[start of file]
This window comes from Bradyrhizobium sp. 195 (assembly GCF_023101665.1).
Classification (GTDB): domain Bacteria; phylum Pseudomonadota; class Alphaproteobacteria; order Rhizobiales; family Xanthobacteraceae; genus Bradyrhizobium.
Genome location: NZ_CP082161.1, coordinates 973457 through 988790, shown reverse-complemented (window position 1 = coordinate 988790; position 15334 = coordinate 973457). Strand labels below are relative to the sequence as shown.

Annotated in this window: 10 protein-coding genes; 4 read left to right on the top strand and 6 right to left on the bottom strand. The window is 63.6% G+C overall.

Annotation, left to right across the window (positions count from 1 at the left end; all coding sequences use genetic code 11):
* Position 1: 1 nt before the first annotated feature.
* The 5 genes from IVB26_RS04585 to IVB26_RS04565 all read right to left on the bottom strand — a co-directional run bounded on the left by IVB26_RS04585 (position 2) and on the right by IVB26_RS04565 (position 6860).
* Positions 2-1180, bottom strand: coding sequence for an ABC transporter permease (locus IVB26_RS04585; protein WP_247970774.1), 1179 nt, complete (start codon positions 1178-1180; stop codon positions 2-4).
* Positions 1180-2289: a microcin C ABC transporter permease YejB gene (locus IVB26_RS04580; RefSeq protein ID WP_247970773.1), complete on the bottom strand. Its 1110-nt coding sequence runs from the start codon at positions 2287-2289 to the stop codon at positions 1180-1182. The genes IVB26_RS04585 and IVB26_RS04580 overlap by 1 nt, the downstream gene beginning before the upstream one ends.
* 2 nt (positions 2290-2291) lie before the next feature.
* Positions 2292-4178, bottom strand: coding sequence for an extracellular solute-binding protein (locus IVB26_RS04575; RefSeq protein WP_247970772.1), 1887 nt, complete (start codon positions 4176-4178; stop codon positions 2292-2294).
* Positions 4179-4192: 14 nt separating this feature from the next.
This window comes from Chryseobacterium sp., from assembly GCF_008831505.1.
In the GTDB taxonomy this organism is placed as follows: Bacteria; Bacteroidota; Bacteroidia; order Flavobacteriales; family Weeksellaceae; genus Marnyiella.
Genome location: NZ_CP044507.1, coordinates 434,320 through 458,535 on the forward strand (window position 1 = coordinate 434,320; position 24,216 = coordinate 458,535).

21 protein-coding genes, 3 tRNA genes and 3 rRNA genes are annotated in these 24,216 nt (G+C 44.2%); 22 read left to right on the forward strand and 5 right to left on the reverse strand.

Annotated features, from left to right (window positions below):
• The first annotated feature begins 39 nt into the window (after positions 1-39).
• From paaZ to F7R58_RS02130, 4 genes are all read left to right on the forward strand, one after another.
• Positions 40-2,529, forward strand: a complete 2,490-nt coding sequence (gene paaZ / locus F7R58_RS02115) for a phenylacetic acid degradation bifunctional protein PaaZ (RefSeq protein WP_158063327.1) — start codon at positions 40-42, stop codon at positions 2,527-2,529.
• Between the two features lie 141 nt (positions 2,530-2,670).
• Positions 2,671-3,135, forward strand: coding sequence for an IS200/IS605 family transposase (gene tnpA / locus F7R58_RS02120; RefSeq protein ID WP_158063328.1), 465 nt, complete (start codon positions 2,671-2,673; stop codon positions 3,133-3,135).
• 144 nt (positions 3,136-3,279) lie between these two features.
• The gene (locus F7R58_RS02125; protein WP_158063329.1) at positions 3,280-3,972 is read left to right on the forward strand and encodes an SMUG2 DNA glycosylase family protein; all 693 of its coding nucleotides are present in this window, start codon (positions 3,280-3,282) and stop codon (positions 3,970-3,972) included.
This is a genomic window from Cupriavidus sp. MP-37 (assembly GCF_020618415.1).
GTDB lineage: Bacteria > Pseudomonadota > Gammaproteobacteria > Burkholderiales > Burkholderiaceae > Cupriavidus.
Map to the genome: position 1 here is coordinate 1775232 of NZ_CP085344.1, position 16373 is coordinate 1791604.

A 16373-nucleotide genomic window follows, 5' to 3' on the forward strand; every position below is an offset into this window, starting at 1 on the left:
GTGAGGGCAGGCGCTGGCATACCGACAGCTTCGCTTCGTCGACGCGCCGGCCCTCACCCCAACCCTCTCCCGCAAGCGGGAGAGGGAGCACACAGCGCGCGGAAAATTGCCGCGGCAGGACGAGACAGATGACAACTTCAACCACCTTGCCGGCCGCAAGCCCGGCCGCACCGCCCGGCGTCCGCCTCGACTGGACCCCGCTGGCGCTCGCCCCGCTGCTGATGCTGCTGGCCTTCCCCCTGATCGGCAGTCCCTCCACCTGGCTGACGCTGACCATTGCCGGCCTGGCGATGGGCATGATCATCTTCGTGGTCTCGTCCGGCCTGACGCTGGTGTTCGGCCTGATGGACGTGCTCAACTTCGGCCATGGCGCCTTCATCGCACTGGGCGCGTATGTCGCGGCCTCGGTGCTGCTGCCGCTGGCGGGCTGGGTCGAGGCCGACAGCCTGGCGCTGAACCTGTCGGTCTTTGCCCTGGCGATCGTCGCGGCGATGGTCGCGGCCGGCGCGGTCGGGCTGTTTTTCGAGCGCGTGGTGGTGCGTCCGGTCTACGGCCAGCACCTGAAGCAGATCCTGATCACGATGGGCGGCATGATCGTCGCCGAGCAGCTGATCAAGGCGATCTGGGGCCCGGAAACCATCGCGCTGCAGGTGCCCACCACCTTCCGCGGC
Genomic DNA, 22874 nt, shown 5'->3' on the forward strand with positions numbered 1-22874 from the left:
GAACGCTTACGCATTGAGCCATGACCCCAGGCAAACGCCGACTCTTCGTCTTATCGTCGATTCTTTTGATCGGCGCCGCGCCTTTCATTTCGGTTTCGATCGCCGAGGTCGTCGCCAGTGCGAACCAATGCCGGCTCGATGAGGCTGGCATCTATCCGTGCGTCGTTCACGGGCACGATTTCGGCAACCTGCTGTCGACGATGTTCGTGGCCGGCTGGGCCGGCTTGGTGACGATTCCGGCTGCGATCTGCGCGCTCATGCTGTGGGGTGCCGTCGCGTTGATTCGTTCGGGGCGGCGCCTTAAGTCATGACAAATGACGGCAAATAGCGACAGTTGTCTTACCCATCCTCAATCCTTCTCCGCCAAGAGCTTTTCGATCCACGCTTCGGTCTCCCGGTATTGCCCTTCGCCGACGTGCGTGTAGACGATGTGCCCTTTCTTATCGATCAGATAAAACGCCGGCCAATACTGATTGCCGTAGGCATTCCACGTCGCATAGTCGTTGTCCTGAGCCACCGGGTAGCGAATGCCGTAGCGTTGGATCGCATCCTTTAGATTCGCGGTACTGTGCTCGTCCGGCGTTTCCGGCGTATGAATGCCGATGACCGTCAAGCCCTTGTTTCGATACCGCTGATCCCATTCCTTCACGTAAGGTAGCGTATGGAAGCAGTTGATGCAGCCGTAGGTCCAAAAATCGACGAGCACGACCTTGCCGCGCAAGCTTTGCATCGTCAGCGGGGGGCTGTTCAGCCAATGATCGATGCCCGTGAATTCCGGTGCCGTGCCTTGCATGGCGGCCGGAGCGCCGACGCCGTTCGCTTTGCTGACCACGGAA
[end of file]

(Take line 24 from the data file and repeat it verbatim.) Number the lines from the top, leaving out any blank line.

• The gene (locus F7R58_RS02125; protein WP_158063329.1) at positions 3,280-3,972 is read left to right on the forward strand and encodes an SMUG2 DNA glycosylase family protein; all 693 of its coding nucleotides are present in this window, start codon (positions 3,280-3,282) and stop codon (positions 3,970-3,972) included.